CHESTERFIELD, Va. (WRIC) — A developer’s plan to transform forty acres along Route 1 in Chesterfield won preliminary approval Thursday night, but some residents say it falls short of the county’s own ambitious vision for the area.

The development, known as Bellwood Commons, would bring 658 apartments and townhomes to what is now nothing more than a massive parking lot – which hosts the Bellwood Fleas Market on the weekends — and a few wooded acres.

At a planning commission meeting Thursday night, the developer said he — and the county — had high hopes for the area.

“We’ve had a lot of discussions in the community about what this project should be,” he said, adding that they envisioned it as a “catalyst for revitalization” of the Route 1 corridor.

Below, you can scroll the arrows on the photos to see the project site’s renderings compared to the current area.

Comparison of the current development and proposal by the developer. (Left, Google Maps, Right, courtesy of Chesterfield County)

But some local residents aren’t convinced. Renee Eldred, representing the Route 1 Association, said the proposal fell short of the lofty goals of the Bellwood revitalization plan.

“We would love to have the property develop, but we also feel like putting just anything there won’t give the spur that we need to revitalize that,” Eldred said. “It’s just not the vibrant downtown the plan calls for.”

According to the county comprehensive plan published in 2019, the area is currently zoned for commercial use – but is intended to serve as a future town center area. The Bellwood Commons parcel is actually singled out as a piece of land that should be developed as “a high-density, vertically-oriented mixed use center with high-rise multifamily homes supported by restaurants, shopping, and employment uses.”

This image shows an ideal concept for the area as envisioned int he county comprehensive plan. It features much denser commercial and residential uses, including mixed-use on the corner of Willis Road and Route 1. (Courtesy of Chesterfield County)

While the project does include both residential and commercial uses, they are firmly compartmentalized – and the only commercial portions are a gas station and a smaller building in the corner of the apartment complex with no specific use identified.

The plan also leaves open two plots at the south end of the property bordering Route 1, where the developer said “more commercial investment could come in” if the new residents create enough demand.

“It’s a consensus between what the market will bear, it’s a consensus between what the community and the county want to see,” he said. “It’s the housing that’s needed in order to support the commercial.”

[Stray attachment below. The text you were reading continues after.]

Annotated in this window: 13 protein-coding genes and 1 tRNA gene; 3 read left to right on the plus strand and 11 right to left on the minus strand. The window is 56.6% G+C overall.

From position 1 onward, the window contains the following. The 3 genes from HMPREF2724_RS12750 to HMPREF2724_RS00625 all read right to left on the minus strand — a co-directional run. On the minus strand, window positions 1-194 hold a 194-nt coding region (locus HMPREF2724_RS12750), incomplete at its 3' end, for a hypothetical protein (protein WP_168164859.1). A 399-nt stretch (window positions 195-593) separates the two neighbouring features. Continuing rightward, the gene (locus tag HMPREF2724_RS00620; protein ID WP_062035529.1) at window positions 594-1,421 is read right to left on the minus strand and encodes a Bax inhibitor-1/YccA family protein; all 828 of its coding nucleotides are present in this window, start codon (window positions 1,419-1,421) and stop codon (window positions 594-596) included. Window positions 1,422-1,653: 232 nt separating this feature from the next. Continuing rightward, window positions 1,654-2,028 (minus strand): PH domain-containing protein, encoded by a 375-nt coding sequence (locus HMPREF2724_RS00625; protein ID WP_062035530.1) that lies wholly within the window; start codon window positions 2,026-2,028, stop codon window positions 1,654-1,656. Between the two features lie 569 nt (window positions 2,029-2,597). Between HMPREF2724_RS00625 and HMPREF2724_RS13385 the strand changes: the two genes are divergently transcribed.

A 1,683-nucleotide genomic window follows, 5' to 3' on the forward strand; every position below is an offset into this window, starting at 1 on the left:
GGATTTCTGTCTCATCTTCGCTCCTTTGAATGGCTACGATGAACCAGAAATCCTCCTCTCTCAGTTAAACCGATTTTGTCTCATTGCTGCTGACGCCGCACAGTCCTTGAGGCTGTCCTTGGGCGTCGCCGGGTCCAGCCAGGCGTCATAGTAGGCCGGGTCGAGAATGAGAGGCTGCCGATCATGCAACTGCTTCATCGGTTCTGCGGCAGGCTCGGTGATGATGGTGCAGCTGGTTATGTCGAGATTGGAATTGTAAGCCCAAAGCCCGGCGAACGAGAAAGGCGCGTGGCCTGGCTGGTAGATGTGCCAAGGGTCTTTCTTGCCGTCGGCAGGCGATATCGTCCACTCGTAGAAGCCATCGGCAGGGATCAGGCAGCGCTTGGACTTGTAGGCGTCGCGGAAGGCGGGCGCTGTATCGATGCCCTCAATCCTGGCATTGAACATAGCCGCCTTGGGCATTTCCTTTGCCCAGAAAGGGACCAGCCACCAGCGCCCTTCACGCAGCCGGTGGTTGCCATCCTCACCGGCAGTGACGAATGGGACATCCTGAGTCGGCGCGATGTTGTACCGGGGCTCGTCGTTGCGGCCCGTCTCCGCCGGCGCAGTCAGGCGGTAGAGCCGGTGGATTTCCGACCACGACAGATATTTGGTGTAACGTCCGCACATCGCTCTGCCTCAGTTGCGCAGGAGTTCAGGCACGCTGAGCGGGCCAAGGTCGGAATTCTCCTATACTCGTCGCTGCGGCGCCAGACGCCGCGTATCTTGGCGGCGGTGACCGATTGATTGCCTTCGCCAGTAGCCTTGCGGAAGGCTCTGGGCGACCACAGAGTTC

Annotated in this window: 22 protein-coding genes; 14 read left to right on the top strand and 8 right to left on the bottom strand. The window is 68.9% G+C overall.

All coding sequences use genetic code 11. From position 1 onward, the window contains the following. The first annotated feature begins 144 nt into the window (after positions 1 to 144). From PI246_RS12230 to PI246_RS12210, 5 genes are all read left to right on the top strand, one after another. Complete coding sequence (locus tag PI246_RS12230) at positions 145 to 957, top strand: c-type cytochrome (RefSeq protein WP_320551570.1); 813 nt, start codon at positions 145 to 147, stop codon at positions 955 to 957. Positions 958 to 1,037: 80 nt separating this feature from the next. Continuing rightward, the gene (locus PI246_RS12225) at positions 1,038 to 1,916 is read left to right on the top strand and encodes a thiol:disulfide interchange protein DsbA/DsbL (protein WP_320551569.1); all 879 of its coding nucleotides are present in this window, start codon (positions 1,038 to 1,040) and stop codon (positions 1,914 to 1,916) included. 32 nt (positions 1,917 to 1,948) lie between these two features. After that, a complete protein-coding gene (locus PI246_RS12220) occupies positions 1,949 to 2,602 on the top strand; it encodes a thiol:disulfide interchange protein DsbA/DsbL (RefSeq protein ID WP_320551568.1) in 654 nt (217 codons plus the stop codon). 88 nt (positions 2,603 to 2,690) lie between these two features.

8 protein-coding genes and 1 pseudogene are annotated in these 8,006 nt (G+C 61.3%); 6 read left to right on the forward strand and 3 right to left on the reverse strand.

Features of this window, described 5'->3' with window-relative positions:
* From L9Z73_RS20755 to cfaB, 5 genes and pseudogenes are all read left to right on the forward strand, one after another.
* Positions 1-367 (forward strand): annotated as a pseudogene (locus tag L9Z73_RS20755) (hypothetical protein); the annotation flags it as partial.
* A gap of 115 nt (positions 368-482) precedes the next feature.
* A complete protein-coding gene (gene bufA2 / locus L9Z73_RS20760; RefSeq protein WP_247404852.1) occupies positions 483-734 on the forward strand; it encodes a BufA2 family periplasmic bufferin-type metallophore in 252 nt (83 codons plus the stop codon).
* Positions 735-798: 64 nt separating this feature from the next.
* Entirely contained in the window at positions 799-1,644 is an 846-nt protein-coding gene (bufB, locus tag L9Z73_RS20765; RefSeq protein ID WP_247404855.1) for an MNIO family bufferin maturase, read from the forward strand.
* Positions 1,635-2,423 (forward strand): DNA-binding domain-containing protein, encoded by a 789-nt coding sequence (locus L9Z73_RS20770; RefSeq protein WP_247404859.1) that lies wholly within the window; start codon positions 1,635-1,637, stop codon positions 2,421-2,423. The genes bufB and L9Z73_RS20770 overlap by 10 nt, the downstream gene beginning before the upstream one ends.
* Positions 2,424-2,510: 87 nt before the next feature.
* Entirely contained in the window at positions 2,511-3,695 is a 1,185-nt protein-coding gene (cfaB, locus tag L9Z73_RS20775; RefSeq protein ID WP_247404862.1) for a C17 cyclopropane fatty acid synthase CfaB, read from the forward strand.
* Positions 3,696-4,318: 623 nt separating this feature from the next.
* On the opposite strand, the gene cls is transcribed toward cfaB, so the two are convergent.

But one resident said that deferral wasn’t good enough for him.

“In the presentation I heard ‘if the commercial comes along.’ That should be a source of concern,” said Steve Meadows. “I don’t like ifs.”

He said the county should get a strong commitment from the developer to bring in businesses before giving their blessing to the residential portion of the project.

Commissioner Gib Sloan, who represents the Bermuda District, said while he, too, wanted to see the dense mixed-use development envisioned in the area plan, the county had to be realistic about what they could get in the area.

“The county does not own this piece of property, so at the end of the day, this is a negotiation,” he said.

He highlighted some of the positive features of the project, including the fact that some of the units would be for sale, not solely for rent, as many such projects are in Chesterfield.

“This is one of the few projects we’ve seen in the Bermuda district that offers an owner-occupied component,” Sloan said.

According to planning documents, 360 townhomes and “one-over-one” units would be offered as “owner-occupied” — that is, they would be for sale — while the 298 apartments would be for rent.

Sloan also made a last minute amendment to the resolution endorsing the developer’s proposal, asking county staff to assist the developer in connecting with businesses and community services that could occupy the two plots set aside for future development.

Potential uses he listed included office space, first-floor retail, social services, mental health support services, a library annex, community meeting space or community college expansion.

Four commissioners voted in favor of moving the proposal forward to the Board of Supervisors, with one commissioner absent.